This August, Unix is celebrating it’s 40th birthday, and it’s worth noting that an operating system that old, has been used every decade of it’s existence – and still is. In fact, Unix is gathering more and more attention as the years go by.
Unix was conceived at Bell Labs after AT&T, MIT and GE stopped production on a major project that was an attempt to create an operating system called Multics. Unixs’ purpose was to make better use of mainframe computers and to have them serve many PC’s at one time.
Ken Thompson, one of the primary researchers behind Unix allocated each week of a month, while his wife and daughter were away visiting family, to each of the four core components; the operating system, shell, editor and assembler. When AT&T gave away the software for free, it took off in the academic community almost immediately and growth was huge.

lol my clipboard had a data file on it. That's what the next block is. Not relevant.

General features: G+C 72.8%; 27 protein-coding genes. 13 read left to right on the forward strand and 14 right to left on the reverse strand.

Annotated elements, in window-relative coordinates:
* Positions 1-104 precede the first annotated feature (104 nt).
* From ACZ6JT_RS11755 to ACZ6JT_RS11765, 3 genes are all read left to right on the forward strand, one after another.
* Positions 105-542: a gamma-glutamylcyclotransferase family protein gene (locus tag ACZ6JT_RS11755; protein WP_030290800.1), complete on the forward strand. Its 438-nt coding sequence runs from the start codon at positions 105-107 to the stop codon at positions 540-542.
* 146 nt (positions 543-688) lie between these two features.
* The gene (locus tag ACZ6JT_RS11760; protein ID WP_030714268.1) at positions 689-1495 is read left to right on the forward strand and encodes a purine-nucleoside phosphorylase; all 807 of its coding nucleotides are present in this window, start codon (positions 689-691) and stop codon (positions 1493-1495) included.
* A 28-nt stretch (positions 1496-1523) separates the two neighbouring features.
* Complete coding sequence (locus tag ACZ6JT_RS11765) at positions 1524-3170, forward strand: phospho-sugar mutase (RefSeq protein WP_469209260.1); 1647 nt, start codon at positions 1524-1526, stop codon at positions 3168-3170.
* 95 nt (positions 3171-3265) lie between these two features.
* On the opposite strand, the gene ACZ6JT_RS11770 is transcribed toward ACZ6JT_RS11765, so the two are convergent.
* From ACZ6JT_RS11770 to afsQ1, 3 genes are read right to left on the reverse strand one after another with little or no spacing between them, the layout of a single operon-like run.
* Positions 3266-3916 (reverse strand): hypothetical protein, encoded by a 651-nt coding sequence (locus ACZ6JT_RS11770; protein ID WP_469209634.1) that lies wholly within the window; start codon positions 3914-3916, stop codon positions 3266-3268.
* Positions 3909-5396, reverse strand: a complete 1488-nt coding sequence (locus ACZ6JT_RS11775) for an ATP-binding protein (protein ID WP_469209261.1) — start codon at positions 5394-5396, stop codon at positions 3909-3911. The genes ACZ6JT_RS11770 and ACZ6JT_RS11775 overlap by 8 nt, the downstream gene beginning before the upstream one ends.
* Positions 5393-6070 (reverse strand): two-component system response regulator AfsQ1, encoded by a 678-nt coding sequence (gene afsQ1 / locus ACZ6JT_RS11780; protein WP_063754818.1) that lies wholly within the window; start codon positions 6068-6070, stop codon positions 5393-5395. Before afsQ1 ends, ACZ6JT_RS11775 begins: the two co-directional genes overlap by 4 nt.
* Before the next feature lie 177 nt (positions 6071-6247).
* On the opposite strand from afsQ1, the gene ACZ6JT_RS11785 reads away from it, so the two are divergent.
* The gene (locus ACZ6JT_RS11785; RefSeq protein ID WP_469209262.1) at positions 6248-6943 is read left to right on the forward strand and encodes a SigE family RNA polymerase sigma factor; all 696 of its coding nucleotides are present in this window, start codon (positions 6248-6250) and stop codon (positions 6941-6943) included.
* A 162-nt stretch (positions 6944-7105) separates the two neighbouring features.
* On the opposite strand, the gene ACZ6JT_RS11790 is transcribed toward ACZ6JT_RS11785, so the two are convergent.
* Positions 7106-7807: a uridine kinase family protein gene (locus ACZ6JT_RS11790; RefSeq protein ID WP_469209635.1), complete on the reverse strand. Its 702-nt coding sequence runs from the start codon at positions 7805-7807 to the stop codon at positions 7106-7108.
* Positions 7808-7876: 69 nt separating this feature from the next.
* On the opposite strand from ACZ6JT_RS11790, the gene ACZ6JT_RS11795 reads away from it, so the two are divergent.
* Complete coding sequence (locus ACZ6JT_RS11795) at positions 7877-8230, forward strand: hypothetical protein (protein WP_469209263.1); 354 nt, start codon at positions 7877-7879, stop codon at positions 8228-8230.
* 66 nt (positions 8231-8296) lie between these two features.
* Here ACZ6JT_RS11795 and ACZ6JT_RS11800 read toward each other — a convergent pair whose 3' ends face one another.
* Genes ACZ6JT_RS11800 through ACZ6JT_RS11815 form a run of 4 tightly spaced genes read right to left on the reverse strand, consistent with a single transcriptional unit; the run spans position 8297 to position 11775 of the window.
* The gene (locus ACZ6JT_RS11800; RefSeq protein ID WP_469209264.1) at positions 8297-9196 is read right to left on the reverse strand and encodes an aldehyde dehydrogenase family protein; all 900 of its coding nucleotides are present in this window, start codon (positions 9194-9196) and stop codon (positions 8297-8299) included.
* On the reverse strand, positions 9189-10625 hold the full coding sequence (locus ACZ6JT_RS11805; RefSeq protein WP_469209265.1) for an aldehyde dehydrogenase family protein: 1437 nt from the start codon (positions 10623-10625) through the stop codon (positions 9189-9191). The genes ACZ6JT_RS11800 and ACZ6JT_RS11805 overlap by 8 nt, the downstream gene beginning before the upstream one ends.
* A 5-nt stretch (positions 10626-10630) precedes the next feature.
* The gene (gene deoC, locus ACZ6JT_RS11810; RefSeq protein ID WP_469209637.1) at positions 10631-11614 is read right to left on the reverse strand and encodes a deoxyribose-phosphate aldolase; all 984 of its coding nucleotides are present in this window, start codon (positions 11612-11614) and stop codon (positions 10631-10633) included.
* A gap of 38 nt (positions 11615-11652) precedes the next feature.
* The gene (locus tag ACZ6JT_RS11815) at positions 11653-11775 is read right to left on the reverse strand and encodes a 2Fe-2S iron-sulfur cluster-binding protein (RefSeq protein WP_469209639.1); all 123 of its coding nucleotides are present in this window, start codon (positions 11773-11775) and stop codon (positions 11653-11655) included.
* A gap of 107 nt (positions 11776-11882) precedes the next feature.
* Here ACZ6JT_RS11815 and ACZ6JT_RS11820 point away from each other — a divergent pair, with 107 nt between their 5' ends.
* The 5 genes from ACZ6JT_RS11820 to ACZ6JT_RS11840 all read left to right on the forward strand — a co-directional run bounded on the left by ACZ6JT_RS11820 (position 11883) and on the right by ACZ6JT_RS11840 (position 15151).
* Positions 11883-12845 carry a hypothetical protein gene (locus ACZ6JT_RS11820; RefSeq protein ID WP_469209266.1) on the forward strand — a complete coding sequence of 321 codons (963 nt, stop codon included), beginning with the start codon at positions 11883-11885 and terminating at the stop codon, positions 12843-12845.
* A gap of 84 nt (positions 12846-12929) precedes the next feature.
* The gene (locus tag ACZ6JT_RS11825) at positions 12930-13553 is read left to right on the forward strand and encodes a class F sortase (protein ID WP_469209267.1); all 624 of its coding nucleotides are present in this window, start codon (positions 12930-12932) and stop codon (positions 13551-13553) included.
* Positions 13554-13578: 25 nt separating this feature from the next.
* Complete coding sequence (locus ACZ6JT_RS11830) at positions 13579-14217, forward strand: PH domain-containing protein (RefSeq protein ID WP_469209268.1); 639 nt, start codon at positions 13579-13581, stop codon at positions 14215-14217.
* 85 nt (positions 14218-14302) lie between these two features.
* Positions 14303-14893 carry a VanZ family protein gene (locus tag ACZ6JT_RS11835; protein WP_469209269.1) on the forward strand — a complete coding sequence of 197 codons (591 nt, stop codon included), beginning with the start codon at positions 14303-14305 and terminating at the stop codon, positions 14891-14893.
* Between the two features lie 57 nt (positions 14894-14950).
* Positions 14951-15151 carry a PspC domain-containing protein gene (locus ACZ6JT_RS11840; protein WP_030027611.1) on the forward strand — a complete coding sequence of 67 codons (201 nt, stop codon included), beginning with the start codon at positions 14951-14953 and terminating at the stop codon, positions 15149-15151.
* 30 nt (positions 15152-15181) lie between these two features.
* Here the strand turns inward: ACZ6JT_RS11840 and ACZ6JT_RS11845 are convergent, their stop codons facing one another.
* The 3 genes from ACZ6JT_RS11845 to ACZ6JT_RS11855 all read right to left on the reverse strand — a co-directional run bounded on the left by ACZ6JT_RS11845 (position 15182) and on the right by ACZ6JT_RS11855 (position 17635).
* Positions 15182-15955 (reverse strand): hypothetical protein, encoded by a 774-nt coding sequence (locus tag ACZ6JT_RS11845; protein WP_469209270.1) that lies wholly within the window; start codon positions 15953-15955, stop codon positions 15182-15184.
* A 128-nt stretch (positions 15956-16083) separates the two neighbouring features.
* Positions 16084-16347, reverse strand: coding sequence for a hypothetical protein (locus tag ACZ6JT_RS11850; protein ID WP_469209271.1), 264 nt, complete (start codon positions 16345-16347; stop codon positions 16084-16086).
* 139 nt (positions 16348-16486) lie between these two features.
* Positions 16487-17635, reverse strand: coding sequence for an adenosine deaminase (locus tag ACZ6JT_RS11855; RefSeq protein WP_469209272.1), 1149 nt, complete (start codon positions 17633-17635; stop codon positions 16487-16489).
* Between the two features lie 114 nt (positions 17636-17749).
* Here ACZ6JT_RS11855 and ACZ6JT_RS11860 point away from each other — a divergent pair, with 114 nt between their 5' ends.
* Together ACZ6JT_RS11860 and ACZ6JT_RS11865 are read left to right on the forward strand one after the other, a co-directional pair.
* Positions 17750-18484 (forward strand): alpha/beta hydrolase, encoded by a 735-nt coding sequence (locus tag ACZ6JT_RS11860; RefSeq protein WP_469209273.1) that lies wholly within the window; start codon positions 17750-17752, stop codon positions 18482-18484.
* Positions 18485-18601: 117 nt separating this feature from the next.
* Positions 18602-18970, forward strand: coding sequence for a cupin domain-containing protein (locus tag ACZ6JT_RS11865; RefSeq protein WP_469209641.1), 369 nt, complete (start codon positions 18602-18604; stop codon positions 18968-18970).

In May 1975 Unix got another boost by becoming the standard operating system for the internet, as laid out in RFC 681. It is notable that Unix had full networking support from the beginning.
After this, Unix, because of it’s flexibility was adapted for use everywhere. From mainframes, to servers, desktops and laptops all around the globe. Unix has been through many different forms, and in many different flavours.
These days, Unix is available in many different shapes and forms. The internet still is mainly comprised of Unix-based servers and Unix philosophy is the main influence on the open source software movements and the Linux operating system. Unix can be found in Windows – which runs the communication stack that was originally created for Unix, and Apple’s OS X is still based on Unix.
So, Happy 40th Birthday Unix!